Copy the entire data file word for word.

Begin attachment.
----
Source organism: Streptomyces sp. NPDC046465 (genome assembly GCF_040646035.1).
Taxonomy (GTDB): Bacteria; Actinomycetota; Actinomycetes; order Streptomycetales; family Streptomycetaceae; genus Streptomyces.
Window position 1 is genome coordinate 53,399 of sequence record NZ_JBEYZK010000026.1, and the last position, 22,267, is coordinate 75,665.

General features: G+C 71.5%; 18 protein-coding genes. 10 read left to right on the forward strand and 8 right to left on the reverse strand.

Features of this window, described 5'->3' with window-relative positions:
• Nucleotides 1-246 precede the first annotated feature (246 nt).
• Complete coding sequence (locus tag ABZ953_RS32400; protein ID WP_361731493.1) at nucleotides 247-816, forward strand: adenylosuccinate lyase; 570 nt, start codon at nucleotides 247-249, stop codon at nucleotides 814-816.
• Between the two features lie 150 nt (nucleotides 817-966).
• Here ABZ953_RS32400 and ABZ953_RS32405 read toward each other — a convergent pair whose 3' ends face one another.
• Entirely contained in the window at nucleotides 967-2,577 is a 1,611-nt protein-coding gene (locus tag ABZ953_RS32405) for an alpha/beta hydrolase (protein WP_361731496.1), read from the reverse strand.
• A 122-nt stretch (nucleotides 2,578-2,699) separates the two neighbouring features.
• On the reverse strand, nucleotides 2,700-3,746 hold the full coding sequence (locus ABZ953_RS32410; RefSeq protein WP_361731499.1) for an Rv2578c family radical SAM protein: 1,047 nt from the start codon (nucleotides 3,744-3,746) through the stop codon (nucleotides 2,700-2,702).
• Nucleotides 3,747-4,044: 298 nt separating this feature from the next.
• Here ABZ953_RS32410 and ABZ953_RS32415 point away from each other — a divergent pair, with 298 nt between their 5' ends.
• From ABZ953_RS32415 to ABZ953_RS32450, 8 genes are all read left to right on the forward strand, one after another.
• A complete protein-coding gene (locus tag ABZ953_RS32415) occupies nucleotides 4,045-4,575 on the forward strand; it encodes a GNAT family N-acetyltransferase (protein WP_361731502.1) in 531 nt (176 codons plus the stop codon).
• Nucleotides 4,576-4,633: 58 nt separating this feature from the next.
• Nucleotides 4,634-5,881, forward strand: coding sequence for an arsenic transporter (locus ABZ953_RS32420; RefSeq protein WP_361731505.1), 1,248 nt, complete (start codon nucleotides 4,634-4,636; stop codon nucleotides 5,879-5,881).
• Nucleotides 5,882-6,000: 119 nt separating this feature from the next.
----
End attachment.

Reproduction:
Source organism: Streptomyces sp. NPDC046465 (genome assembly GCF_040646035.1).
Taxonomy (GTDB): Bacteria; Actinomycetota; Actinomycetes; order Streptomycetales; family Streptomycetaceae; genus Streptomyces.
Window position 1 is genome coordinate 53,399 of sequence record NZ_JBEYZK010000026.1, and the last position, 22,267, is coordinate 75,665.

General features: G+C 71.5%; 18 protein-coding genes. 10 read left to right on the forward strand and 8 right to left on the reverse strand.

Features of this window, described 5'->3' with window-relative positions:
• Nucleotides 1-246 precede the first annotated feature (246 nt).
• Complete coding sequence (locus tag ABZ953_RS32400; protein ID WP_361731493.1) at nucleotides 247-816, forward strand: adenylosuccinate lyase; 570 nt, start codon at nucleotides 247-249, stop codon at nucleotides 814-816.
• Between the two features lie 150 nt (nucleotides 817-966).
• Here ABZ953_RS32400 and ABZ953_RS32405 read toward each other — a convergent pair whose 3' ends face one another.
• Entirely contained in the window at nucleotides 967-2,577 is a 1,611-nt protein-coding gene (locus tag ABZ953_RS32405) for an alpha/beta hydrolase (protein WP_361731496.1), read from the reverse strand.
• A 122-nt stretch (nucleotides 2,578-2,699) separates the two neighbouring features.
• On the reverse strand, nucleotides 2,700-3,746 hold the full coding sequence (locus ABZ953_RS32410; RefSeq protein WP_361731499.1) for an Rv2578c family radical SAM protein: 1,047 nt from the start codon (nucleotides 3,744-3,746) through the stop codon (nucleotides 2,700-2,702).
• Nucleotides 3,747-4,044: 298 nt separating this feature from the next.
• Here ABZ953_RS32410 and ABZ953_RS32415 point away from each other — a divergent pair, with 298 nt between their 5' ends.
• From ABZ953_RS32415 to ABZ953_RS32450, 8 genes are all read left to right on the forward strand, one after another.
• A complete protein-coding gene (locus tag ABZ953_RS32415) occupies nucleotides 4,045-4,575 on the forward strand; it encodes a GNAT family N-acetyltransferase (protein WP_361731502.1) in 531 nt (176 codons plus the stop codon).
• Nucleotides 4,576-4,633: 58 nt separating this feature from the next.
• Nucleotides 4,634-5,881, forward strand: coding sequence for an arsenic transporter (locus ABZ953_RS32420; RefSeq protein WP_361731505.1), 1,248 nt, complete (start codon nucleotides 4,634-4,636; stop codon nucleotides 5,879-5,881).
• Nucleotides 5,882-6,000: 119 nt separating this feature from the next.